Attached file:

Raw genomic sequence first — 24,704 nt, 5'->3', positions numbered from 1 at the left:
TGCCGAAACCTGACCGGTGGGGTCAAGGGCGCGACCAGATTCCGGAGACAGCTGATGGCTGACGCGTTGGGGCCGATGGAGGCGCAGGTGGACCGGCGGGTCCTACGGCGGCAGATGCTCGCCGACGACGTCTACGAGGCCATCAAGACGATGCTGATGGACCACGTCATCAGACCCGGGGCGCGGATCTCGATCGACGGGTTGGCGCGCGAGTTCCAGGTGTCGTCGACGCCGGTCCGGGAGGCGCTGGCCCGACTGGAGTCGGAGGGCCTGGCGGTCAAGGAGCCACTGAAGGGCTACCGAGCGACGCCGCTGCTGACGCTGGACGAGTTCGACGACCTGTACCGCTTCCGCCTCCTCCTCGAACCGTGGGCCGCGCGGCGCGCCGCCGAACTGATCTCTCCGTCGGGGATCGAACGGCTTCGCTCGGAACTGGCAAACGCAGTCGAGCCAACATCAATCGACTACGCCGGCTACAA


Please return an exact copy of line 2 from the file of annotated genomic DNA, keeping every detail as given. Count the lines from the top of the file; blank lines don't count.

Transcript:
TGCCGAAACCTGACCGGTGGGGTCAAGGGCGCGACCAGATTCCGGAGACAGCTGATGGCTGACGCGTTGGGGCCGATGGAGGCGCAGGTGGACCGGCGGGTCCTACGGCGGCAGATGCTCGCCGACGACGTCTACGAGGCCATCAAGACGATGCTGATGGACCACGTCATCAGACCCGGGGCGCGGATCTCGATCGACGGGTTGGCGCGCGAGTTCCAGGTGTCGTCGACGCCGGTCCGGGAGGCGCTGGCCCGACTGGAGTCGGAGGGCCTGGCGGTCAAGGAGCCACTGAAGGGCTACCGAGCGACGCCGCTGCTGACGCTGGACGAGTTCGACGACCTGTACCGCTTCCGCCTCCTCCTCGAACCGTGGGCCGCGCGGCGCGCCGCCGAACTGATCTCTCCGTCGGGGATCGAACGGCTTCGCTCGGAACTGGCAAACGCAGTCGAGCCAACATCAATCGACTACGCCGGCTACAA